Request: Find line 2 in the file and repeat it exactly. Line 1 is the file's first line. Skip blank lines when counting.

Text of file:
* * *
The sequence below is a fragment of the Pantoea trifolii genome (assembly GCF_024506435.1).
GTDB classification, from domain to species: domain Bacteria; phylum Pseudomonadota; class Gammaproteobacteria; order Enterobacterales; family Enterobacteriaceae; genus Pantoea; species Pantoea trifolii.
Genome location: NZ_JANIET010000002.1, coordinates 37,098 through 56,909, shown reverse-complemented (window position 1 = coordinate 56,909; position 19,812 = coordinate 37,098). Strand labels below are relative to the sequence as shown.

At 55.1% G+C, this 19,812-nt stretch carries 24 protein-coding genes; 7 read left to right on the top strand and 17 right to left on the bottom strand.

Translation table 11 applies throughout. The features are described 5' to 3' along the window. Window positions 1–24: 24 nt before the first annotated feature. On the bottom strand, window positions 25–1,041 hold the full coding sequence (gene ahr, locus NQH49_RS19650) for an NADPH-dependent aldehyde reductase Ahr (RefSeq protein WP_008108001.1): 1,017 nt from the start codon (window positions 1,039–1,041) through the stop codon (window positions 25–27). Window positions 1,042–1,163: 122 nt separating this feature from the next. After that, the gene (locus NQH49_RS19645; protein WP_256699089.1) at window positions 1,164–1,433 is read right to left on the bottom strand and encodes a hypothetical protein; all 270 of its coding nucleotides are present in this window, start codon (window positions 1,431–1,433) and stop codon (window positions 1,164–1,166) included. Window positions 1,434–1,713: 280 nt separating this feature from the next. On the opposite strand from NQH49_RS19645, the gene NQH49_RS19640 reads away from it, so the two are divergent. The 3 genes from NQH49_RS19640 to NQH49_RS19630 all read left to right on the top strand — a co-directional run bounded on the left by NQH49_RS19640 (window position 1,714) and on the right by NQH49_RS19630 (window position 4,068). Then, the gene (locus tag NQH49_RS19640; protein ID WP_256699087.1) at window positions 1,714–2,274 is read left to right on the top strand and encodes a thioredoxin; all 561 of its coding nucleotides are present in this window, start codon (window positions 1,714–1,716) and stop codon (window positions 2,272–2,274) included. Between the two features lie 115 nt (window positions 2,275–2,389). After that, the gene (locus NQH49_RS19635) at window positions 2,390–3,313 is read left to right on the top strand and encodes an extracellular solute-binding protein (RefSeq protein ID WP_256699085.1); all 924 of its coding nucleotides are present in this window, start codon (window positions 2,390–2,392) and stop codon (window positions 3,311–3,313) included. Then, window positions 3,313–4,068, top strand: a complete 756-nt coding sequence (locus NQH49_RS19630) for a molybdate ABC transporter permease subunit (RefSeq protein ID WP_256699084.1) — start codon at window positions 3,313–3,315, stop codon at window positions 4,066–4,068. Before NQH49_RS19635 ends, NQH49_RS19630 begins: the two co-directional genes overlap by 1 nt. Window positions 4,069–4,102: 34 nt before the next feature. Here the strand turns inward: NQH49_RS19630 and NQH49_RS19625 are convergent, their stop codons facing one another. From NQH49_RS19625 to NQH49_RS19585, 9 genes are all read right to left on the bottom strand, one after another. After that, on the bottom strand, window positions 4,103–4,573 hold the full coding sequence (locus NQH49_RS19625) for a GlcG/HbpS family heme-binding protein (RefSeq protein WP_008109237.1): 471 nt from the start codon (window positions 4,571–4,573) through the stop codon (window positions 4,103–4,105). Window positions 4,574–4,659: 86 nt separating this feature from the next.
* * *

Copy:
GTDB classification, from domain to species: domain Bacteria; phylum Pseudomonadota; class Gammaproteobacteria; order Enterobacterales; family Enterobacteriaceae; genus Pantoea; species Pantoea trifolii.